We come to the argument of Thirteen-Eighty Radio Corporation, that the grant to RTEI without a hearing violated the standards of Community Broadcasting. This contention overlooks the factual setting here, for the grant to RTEI was made under circumstances quite different from those shown in Community Broadcasting. The diffused composition of RTEI minimized the likelihood of significant prejudice to the ultimate disposition of the frequency resulting from an interim grant to it. As a union of seven of the eleven permanent applicants and open to the others,4 it lacked the identity which gave us cause for concern in the Community Broadcasting holding. If performance in the interim period should by any process weigh in the balance, its impact, if any, would redound to the benefit of all the interim participants, thus neutralizing and diffusing its effect. An investment shared among at least seven parties is not likely to enter significantly into the Commission's consideration as might be the case when one applicant has invested a substantial amount of money in building facilities for interim operation.
In addition to the initial character of the organization of RTEI, the Commission required as conditions of the grant to RTEI that it permit participation by persons interested only in interim operation and that nothing should require the successful permanent applicant, if a constituent member of RTEI, to purchase its facilities. These two conditions were designed to encourage an even broader participation in the interim operation and thus further reduce the possibility the interim grant would have a significant impact on the utimate decision of the Commission.
Beloit, the licensee of WBEL, operating on 1380 kc in South Beloit, Illinois, claims that no grant of interim authority which would interfere with its signal, as RTEI's does, could be made without a full evidentiary hearing. It argues first that this interference will operate as a modification of its license within the meaning of Section 3165 and FCC v. NBC (KOA);6 its second position is that grant of an interim authority to operate a 5-kw facility at 1380 kc in St. Louis has a tendency to predispose the Commission to make such an allocation of 1380 kc permanent, thus prejudicing its Ashbacker hearing rights on the utilization of 1380 kc and violating Community Broadcasting.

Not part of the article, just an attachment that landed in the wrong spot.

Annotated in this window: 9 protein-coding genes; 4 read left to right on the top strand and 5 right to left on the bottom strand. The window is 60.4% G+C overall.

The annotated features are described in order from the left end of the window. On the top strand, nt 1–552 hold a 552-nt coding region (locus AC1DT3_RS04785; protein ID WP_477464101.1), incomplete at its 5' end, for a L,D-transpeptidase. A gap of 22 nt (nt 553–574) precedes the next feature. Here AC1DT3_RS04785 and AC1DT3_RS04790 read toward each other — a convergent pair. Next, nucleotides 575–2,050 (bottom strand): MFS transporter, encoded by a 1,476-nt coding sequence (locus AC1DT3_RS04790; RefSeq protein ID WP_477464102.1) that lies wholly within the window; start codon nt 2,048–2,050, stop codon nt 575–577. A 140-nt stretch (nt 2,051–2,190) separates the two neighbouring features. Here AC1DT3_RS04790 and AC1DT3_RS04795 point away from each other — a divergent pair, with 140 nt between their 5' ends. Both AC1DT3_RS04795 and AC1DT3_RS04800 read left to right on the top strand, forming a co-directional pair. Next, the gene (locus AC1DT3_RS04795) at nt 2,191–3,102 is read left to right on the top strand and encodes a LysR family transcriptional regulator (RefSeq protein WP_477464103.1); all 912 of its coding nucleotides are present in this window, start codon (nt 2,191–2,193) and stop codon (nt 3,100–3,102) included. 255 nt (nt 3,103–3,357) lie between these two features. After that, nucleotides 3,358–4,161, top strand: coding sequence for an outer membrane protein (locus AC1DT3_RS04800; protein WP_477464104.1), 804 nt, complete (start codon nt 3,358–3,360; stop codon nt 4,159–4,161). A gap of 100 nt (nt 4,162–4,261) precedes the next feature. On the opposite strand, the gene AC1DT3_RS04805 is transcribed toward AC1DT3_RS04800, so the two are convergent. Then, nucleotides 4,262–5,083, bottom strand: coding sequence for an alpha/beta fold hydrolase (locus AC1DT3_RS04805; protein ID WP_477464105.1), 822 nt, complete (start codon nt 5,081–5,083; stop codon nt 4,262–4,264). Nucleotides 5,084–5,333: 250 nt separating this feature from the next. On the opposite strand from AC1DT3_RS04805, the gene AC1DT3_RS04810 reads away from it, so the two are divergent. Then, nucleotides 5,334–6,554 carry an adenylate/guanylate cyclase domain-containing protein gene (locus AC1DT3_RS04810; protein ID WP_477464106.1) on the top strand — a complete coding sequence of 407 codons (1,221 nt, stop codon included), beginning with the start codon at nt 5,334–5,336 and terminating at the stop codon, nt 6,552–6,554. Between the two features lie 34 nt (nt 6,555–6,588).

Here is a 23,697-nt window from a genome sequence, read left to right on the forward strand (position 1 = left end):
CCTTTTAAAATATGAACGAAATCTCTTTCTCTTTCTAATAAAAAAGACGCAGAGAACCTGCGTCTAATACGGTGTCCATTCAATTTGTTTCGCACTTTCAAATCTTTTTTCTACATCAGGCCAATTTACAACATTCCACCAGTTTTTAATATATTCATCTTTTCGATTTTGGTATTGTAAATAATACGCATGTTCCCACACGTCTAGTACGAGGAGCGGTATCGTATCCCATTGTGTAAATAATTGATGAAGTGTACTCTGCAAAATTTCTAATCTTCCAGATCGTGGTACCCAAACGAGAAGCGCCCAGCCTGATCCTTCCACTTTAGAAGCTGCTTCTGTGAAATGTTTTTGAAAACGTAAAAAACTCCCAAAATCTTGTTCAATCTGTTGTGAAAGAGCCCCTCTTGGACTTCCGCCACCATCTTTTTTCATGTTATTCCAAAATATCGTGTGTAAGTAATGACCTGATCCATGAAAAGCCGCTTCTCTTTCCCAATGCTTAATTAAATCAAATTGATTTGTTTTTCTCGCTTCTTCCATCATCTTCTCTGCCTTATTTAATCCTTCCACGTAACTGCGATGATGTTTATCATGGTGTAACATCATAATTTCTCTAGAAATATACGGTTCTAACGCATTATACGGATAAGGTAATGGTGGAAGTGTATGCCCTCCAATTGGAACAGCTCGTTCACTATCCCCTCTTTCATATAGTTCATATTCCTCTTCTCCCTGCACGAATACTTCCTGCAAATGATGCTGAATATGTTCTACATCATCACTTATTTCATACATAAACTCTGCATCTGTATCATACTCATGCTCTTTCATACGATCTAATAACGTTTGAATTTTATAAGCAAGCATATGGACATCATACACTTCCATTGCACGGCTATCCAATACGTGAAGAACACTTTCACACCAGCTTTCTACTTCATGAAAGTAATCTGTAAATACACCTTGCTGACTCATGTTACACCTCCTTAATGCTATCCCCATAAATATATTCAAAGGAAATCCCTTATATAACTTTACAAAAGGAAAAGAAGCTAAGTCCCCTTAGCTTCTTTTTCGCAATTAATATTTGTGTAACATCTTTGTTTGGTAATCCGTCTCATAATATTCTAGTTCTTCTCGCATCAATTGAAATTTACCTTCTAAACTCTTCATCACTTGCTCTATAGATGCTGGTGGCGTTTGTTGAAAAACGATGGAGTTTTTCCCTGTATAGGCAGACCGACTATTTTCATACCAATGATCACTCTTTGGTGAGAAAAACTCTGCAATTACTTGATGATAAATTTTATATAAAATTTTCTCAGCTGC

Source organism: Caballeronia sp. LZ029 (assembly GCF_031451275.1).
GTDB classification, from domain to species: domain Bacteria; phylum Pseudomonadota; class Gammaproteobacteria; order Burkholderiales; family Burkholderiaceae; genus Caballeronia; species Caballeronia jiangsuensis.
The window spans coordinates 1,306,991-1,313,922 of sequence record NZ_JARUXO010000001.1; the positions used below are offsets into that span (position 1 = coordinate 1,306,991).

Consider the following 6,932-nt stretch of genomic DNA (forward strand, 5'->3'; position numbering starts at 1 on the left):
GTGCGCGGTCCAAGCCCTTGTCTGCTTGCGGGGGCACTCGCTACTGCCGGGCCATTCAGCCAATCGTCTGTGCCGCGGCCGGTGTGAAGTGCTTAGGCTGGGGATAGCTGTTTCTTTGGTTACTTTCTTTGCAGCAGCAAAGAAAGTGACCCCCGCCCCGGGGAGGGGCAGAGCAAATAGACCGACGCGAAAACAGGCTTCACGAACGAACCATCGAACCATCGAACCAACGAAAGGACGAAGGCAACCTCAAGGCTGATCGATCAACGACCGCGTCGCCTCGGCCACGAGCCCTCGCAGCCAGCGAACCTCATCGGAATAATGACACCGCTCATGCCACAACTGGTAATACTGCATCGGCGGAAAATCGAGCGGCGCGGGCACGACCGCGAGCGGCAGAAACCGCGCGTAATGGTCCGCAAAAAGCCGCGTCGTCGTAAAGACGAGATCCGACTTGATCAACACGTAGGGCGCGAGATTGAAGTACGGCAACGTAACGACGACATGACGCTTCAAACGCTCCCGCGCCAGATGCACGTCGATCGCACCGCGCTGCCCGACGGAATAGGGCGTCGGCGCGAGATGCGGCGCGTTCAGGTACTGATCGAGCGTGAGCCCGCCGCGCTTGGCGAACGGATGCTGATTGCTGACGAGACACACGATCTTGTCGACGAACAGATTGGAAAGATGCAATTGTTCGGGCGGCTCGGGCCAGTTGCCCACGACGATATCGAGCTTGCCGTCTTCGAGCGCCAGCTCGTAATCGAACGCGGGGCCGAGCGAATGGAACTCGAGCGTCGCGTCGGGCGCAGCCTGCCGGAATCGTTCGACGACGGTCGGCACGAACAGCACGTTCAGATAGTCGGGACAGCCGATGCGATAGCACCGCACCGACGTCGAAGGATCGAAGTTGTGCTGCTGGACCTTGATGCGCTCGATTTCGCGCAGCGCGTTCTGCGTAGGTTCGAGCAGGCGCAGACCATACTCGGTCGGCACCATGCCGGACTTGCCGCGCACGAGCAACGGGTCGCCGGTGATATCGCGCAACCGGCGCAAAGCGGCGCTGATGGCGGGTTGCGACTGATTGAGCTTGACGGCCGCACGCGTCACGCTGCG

Authorization to operate on 1380 kc in St. Louis with the same power as the former licensee did not act as a modification of WBEL's license. WBEL's original license, its subsequent renewals, and its extension of authority to permit night broadcasting all were subject to the pre-existing signal of the St. Louis station on channel 1380.7 The scope of WBEL's license was determined by the conditions under which it accepted the license;8 revocation of the St. Louis license on that frequency did not expand the scope of WBEL's license and thus give a valid basis for argument that replacement of the original licensee with RTEI was a modification.
The record is adequate to sustain the Commission's finding that decision on the permanent allocation of channel 1380 would not be affected significantly by a continuation of the existing service. The Commission could reasonably believe that maintaining the status quo was less likely to affect this decision than was a change in the operation of 1380 kc which would create new broadcasting services.
The Commission was warranted in concluding that interim operation by RTEI was in the public interest. While the Commission did not explicitly state that it would not take interim operation into consideration in deciding the permanent licensee, the inquiry it conducted and the findings it made indicate it is well aware of the duty we have defined on this score and that the grant to RTEI was conditioned on its members receiving no preference on account of their participation in the interim operation.
Mutually exclusive applications were also received for operation in St. Louis on lower power, for an operation on 1390 kc at Louisiana, Mo., 72 miles from St. Louis, and for WBEL to change its night-time radiation pattern
Peoples Broadcasting Co. v. United States, 93 U.S.App.D.C. 78, 209 F.2d 286 (1953)
107 U.S.App.D.C. 95, 274 F.2d 753 (1960)
At time of argument here RTEI was composed of eight of the nine remaining applicants for the St. Louis assignment at 5 kw
66 Stat. 718 (1952), 47 U.S.C. 316(a) (1964)
South Beloit is 260 miles from St. Louis
Capitol Broadcasting Co. v. FCC, 116 U.S.App.D.C. 370, 324 F.2d 402 (1963)